President Park Geun-hye and her Brazilian counterpart, Dilma Rousseff, agreed Friday to strengthen their countries' partnership by diversifying cooperation.
"(South Korea and Brazil) can become ideal partners in expanding cooperation in such high value-added areas as infrastructure, smart grids, renewable energy and health care," Park said in a news conference with Rousseff following their summit in Brasilia. Smart grid technology is designed to increase power system efficiency.
President Park Geun-hye (left) shakes hands with her Brazilian counterpart, Dilma Rousseff, before their summit in Brasilia on Friday. (Yonhap)
The summit -- the first between the two leaders -- came as South Korea is pushing to secure greater access to South America's biggest economy.
South Korean officials hail South and Central America as a continent of opportunities that could give a much-needed boost to Asia's fourth-largest economy.
Rousseff said Brazil and South Korea also agreed to cooperate in renewable energy to cut emissions of heat-trapping gases that scientists blame for global warming.
South Korea has been seeking to go green by slashing carbon emissions, switching to renewable energy sources and ending its heavy reliance on fossil fuels.
South Korea and Brazil signed a set of memorandums of understanding (MOU) calling for cooperation in a broader range of areas, including telemedicine and job training. Park and Rousseff
observed the signing of some of the MOUs following their summit.
South Korea said it expects its young skilled professionals to make inroads into Brazil's manufacturing and information and technology sectors through the exchange of skilled workers.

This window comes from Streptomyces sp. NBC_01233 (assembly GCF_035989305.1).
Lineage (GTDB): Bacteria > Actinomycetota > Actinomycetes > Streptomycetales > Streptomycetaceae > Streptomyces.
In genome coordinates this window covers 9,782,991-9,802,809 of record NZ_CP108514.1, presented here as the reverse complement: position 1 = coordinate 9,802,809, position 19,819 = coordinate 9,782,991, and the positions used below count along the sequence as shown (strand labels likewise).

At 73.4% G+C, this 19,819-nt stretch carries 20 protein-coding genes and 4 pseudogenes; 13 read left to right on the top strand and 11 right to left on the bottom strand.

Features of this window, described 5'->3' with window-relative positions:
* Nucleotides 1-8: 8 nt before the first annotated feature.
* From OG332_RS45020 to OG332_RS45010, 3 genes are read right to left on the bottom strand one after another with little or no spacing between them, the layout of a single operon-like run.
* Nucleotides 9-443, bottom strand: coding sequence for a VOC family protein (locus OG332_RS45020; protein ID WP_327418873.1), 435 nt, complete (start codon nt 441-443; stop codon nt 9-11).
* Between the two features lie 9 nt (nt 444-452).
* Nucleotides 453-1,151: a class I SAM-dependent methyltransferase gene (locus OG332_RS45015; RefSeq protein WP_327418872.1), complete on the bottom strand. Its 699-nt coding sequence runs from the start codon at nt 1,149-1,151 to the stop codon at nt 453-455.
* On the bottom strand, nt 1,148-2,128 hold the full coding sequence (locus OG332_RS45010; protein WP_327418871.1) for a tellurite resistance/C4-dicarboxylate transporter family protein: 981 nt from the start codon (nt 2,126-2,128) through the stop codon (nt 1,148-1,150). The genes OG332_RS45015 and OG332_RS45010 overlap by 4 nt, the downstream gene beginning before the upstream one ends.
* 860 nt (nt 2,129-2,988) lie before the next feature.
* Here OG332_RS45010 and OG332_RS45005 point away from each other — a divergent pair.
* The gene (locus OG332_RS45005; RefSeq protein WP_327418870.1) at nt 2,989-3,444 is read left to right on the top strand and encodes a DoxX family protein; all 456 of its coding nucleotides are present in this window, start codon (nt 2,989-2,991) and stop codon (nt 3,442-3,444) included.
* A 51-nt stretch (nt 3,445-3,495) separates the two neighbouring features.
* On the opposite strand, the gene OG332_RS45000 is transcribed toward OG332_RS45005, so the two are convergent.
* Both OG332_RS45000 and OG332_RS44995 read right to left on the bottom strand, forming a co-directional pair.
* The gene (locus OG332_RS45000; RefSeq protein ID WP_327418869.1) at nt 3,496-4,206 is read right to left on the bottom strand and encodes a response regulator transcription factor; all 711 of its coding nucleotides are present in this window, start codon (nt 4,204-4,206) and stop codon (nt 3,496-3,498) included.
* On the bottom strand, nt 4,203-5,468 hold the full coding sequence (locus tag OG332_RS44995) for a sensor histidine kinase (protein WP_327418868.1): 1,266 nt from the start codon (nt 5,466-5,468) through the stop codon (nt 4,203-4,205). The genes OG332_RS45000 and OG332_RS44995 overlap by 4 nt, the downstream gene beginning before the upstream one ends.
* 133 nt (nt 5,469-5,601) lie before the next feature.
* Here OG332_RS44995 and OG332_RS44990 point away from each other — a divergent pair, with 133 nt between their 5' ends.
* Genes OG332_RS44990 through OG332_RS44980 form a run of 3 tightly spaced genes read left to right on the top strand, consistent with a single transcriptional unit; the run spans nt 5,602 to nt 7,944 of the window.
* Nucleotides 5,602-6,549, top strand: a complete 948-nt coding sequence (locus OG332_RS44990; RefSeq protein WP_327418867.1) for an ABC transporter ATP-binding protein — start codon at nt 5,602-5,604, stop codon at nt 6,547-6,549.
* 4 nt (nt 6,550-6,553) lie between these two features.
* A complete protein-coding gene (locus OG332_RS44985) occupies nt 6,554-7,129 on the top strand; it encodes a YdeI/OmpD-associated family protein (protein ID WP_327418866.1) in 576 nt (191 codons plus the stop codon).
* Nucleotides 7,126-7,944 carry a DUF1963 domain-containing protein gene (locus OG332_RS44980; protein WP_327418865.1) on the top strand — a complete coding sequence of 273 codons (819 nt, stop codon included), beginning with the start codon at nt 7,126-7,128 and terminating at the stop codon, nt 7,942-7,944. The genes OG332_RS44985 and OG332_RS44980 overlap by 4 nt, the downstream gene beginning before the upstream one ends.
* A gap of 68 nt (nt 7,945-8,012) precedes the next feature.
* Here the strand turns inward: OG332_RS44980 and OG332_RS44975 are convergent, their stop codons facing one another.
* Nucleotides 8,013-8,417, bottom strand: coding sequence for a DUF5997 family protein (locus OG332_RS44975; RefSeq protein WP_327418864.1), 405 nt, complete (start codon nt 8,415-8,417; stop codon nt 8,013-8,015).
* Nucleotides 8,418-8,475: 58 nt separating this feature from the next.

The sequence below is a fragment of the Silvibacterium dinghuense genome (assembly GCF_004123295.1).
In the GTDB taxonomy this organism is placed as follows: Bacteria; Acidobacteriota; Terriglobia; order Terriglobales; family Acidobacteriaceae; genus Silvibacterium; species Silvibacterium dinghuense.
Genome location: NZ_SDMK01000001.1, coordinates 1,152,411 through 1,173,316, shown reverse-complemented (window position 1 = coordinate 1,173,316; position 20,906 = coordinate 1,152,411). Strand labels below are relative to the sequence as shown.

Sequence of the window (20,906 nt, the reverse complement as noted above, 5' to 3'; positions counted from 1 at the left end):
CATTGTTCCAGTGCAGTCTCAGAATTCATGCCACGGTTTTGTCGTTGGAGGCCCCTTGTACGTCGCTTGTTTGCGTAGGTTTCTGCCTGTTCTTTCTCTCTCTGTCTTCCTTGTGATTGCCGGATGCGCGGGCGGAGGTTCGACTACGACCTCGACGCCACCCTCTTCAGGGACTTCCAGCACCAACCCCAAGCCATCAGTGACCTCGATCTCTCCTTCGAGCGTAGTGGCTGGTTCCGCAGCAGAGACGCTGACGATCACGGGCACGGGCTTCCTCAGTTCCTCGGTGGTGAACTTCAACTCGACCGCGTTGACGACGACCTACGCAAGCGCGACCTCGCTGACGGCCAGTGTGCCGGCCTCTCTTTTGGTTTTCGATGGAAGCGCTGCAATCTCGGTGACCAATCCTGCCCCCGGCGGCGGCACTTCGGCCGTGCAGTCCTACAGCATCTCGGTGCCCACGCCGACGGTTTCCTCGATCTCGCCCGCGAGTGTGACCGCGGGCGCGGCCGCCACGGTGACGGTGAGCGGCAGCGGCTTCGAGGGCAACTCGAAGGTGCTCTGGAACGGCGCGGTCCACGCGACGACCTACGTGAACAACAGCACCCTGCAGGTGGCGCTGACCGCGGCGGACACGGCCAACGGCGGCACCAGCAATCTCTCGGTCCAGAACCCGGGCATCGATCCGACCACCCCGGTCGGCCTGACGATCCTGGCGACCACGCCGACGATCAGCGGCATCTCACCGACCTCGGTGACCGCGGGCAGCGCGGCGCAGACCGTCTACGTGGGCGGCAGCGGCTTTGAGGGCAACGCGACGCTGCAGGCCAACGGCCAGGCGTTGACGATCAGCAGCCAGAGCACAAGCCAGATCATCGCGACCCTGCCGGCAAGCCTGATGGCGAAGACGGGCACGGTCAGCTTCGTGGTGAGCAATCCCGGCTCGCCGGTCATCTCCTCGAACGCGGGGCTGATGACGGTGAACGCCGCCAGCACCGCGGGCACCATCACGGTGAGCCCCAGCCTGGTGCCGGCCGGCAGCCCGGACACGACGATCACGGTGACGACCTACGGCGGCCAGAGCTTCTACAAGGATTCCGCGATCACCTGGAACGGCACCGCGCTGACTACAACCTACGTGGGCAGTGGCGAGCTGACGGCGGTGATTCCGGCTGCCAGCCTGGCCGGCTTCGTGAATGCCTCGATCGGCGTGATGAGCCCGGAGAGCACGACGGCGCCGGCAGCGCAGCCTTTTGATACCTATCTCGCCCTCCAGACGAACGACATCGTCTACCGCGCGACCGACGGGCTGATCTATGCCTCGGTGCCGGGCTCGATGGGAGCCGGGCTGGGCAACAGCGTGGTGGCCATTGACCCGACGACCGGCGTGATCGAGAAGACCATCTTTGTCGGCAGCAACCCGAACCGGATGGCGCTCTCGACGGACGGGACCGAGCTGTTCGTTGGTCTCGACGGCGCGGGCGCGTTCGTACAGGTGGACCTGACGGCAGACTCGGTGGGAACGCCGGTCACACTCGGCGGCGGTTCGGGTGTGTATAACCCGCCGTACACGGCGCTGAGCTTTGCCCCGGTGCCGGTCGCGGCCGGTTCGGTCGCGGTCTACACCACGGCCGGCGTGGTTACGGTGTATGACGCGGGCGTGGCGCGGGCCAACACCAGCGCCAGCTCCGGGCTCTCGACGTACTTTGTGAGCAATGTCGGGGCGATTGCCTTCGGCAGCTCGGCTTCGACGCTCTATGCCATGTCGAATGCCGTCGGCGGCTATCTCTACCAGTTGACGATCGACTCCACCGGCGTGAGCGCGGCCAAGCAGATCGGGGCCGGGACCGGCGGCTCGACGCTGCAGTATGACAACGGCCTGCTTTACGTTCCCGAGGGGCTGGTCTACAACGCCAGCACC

The move comes four months before Sao Paulo hosts the WorldSkills competition, the world's largest professional education event held every two years.
Separately, South Korea said it will set up a "K-move center" in Brazil to help young people get jobs in Central and South American countries. So far, South Korea has been running such centers in seven countries, including the United States and Japan.
Park has recently challenged young South Koreans to seek jobs in foreign countries at a time when college graduates are struggling to find work at home.
The unemployment rate for young people between the ages of 15 and 29 stood at 10.7 percent in March, down from 11.1 percent a month earlier, according to government data.
A private MOU signed on the sidelines of the summit calls for bilateral cooperation in nurturing business startups of young, aspiring entrepreneurs.
Samsung Electronics Co., the world's top smartphone maker, plans to invest about US$5 million over the next five years to support promising startups in Brazil.
Also Friday, Park and Rousseff agreed to make efforts for the denuclearization of North Korea, though they did not offer any specific details. Brazil has diplomatic relations with South and North Korea.
North Korea, which has conducted three nuclear tests, has repeatedly vowed to develop its economy and nuclear arsenal in tandem in defiance of international pressure.
After the summit, Park traveled to Sao Paulo where she met with hundreds of business leaders of the two countries.
Park called for joint efforts between the two countries to revitalize trade. Bilateral trade between the countries stood at US$15.2 billion in 2013, up from $9 billion in 2009.
She also voiced hope that South Korean companies can participate in building an airport, a high-speed railway and other infrastructure projects in Brazil (Yonhap).